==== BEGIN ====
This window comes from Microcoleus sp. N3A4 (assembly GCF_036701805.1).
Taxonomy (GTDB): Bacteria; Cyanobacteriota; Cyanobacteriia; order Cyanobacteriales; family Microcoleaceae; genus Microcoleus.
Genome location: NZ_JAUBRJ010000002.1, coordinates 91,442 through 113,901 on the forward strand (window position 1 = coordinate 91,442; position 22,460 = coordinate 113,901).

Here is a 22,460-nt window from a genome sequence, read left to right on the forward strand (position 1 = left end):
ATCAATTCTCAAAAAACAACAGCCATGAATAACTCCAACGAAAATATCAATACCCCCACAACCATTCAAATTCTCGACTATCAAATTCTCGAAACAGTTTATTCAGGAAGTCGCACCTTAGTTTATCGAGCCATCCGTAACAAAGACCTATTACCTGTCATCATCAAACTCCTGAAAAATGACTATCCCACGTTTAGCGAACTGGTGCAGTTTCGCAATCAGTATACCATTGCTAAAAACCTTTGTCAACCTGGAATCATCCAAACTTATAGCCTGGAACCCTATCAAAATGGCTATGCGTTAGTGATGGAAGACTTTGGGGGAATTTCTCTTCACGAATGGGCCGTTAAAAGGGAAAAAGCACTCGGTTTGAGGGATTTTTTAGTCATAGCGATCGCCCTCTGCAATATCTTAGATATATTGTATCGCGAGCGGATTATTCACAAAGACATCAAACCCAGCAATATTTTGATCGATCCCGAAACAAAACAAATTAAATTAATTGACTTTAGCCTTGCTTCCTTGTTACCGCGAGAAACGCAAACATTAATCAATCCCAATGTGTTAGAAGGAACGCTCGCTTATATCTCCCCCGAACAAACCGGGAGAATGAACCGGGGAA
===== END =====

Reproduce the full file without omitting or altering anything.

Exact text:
This window comes from Microcoleus sp. N3A4 (assembly GCF_036701805.1).
Taxonomy (GTDB): Bacteria; Cyanobacteriota; Cyanobacteriia; order Cyanobacteriales; family Microcoleaceae; genus Microcoleus.
Genome location: NZ_JAUBRJ010000002.1, coordinates 91,442 through 113,901 on the forward strand (window position 1 = coordinate 91,442; position 22,460 = coordinate 113,901).

Here is a 22,460-nt window from a genome sequence, read left to right on the forward strand (position 1 = left end):
ATCAATTCTCAAAAAACAACAGCCATGAATAACTCCAACGAAAATATCAATACCCCCACAACCATTCAAATTCTCGACTATCAAATTCTCGAAACAGTTTATTCAGGAAGTCGCACCTTAGTTTATCGAGCCATCCGTAACAAAGACCTATTACCTGTCATCATCAAACTCCTGAAAAATGACTATCCCACGTTTAGCGAACTGGTGCAGTTTCGCAATCAGTATACCATTGCTAAAAACCTTTGTCAACCTGGAATCATCCAAACTTATAGCCTGGAACCCTATCAAAATGGCTATGCGTTAGTGATGGAAGACTTTGGGGGAATTTCTCTTCACGAATGGGCCGTTAAAAGGGAAAAAGCACTCGGTTTGAGGGATTTTTTAGTCATAGCGATCGCCCTCTGCAATATCTTAGATATATTGTATCGCGAGCGGATTATTCACAAAGACATCAAACCCAGCAATATTTTGATCGATCCCGAAACAAAACAAATTAAATTAATTGACTTTAGCCTTGCTTCCTTGTTACCGCGAGAAACGCAAACATTAATCAATCCCAATGTGTTAGAAGGAACGCTCGCTTATATCTCCCCCGAACAAACCGGGAGAATGAACCGGGGAA